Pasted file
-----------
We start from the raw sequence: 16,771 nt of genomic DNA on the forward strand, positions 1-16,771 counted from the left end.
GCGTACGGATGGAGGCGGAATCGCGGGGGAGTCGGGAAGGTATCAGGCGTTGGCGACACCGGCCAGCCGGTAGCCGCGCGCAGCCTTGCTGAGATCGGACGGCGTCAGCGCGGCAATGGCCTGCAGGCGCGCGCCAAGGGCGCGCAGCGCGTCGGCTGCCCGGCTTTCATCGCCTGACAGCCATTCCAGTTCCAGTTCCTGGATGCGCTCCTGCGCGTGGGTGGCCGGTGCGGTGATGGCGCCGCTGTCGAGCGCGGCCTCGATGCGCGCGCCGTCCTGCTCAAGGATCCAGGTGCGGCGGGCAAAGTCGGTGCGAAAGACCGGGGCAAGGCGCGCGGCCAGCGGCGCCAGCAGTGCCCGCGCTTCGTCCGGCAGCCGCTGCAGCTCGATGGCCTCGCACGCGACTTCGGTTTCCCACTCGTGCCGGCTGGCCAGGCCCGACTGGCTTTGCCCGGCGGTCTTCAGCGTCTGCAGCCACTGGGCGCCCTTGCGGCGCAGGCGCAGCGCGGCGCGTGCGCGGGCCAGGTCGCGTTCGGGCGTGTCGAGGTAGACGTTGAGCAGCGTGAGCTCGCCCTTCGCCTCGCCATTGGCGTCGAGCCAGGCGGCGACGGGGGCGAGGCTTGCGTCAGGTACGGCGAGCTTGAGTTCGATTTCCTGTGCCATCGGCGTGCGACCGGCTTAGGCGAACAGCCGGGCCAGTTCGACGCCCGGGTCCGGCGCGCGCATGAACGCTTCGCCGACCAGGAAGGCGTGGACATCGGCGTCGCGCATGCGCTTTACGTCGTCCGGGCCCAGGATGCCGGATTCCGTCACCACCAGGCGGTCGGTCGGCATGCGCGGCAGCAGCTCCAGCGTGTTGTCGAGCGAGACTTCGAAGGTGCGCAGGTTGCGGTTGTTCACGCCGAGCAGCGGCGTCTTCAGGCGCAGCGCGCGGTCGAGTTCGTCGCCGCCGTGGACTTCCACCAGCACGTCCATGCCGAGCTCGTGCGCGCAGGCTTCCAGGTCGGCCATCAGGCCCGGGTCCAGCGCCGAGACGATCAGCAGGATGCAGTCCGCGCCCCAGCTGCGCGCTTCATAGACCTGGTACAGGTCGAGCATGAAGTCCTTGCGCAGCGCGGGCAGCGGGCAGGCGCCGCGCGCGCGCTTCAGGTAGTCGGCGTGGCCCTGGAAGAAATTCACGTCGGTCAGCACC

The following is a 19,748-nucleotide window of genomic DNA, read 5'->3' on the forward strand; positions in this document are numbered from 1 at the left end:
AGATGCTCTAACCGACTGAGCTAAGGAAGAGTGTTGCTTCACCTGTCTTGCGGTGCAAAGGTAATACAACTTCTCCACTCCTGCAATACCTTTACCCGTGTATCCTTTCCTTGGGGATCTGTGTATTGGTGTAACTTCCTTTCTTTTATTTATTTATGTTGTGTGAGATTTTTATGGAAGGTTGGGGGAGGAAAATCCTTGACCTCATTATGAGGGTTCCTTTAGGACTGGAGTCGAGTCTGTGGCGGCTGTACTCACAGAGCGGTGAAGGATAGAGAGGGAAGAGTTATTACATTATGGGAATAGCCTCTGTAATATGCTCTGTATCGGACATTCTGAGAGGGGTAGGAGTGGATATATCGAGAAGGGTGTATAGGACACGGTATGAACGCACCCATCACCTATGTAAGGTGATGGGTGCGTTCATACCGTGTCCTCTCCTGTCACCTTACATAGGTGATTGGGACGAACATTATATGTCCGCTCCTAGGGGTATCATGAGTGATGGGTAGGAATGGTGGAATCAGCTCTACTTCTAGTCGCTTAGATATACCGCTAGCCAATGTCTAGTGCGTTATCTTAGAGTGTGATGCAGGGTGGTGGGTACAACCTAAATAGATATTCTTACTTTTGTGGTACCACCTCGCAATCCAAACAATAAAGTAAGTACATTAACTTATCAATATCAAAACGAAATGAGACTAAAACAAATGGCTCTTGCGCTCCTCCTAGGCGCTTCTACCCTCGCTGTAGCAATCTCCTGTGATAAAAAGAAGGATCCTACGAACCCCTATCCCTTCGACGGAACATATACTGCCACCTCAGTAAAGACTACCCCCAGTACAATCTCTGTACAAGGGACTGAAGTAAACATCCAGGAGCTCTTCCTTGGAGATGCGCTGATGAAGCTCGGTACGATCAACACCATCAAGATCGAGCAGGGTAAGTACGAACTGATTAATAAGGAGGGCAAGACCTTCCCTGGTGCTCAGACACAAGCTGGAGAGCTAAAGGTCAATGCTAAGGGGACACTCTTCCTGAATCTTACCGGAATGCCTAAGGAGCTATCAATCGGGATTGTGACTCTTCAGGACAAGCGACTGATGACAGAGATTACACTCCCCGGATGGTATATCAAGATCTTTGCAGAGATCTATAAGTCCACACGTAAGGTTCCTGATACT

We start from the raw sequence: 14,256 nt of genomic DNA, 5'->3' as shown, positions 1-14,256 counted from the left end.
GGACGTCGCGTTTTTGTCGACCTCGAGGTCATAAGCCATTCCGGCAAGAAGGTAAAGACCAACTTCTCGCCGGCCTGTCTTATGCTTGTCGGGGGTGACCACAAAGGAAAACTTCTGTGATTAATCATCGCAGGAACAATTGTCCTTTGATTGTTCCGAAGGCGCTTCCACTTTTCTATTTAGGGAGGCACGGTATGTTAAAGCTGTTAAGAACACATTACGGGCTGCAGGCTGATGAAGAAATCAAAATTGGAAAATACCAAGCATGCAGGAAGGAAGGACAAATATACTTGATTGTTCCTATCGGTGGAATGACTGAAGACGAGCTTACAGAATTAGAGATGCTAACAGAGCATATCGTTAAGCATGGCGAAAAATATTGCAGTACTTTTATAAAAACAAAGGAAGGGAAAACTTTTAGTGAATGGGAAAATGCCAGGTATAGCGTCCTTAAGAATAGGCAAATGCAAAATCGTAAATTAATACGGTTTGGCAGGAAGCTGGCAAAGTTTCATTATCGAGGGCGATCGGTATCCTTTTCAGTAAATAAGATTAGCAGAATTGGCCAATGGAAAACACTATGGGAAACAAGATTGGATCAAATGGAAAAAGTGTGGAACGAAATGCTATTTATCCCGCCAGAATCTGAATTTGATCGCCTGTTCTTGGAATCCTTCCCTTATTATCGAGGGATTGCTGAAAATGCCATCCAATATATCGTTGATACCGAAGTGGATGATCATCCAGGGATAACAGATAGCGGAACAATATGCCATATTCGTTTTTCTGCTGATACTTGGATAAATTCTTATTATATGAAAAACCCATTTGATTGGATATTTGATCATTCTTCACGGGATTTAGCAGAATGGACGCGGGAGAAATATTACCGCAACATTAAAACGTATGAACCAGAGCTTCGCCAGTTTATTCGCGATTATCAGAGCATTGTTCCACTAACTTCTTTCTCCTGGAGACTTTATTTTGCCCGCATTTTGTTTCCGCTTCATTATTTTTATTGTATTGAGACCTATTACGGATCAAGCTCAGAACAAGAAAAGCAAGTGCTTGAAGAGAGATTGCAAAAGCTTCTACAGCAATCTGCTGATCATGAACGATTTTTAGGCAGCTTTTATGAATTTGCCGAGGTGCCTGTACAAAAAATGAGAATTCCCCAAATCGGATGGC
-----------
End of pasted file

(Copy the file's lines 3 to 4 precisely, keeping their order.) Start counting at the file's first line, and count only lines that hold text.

The following is a 19,748-nucleotide window of genomic DNA, read 5'->3' on the forward strand; positions in this document are numbered from 1 at the left end:
AGATGCTCTAACCGACTGAGCTAAGGAAGAGTGTTGCTTCACCTGTCTTGCGGTGCAAAGGTAATACAACTTCTCCACTCCTGCAATACCTTTACCCGTGTATCCTTTCCTTGGGGATCTGTGTATTGGTGTAACTTCCTTTCTTTTATTTATTTATGTTGTGTGAGATTTTTATGGAAGGTTGGGGGAGGAAAATCCTTGACCTCATTATGAGGGTTCCTTTAGGACTGGAGTCGAGTCTGTGGCGGCTGTACTCACAGAGCGGTGAAGGATAGAGAGGGAAGAGTTATTACATTATGGGAATAGCCTCTGTAATATGCTCTGTATCGGACATTCTGAGAGGGGTAGGAGTGGATATATCGAGAAGGGTGTATAGGACACGGTATGAACGCACCCATCACCTATGTAAGGTGATGGGTGCGTTCATACCGTGTCCTCTCCTGTCACCTTACATAGGTGATTGGGACGAACATTATATGTCCGCTCCTAGGGGTATCATGAGTGATGGGTAGGAATGGTGGAATCAGCTCTACTTCTAGTCGCTTAGATATACCGCTAGCCAATGTCTAGTGCGTTATCTTAGAGTGTGATGCAGGGTGGTGGGTACAACCTAAATAGATATTCTTACTTTTGTGGTACCACCTCGCAATCCAAACAATAAAGTAAGTACATTAACTTATCAATATCAAAACGAAATGAGACTAAAACAAATGGCTCTTGCGCTCCTCCTAGGCGCTTCTACCCTCGCTGTAGCAATCTCCTGTGATAAAAAGAAGGATCCTACGAACCCCTATCCCTTCGACGGAACATATACTGCCACCTCAGTAAAGACTACCCCCAGTACAATCTCTGTACAAGGGACTGAAGTAAACATCCAGGAGCTCTTCCTTGGAGATGCGCTGATGAAGCTCGGTACGATCAACACCATCAAGATCGAGCAGGGTAAGTACGAACTGATTAATAAGGAGGGCAAGACCTTCCCTGGTGCTCAGACACAAGCTGGAGAGCTAAAGGTCAATGCTAAGGGGACACTCTTCCTGAATCTTACCGGAATGCCTAAGGAGCTATCAATCGGGATTGTGACTCTTCAGGACAAGCGACTGATGACAGAGATTACACTCCCCGGATGGTATATCAAGATCTTTGCAGAGATCTATAAGTCCACACGTAAGGTTCCTGATACT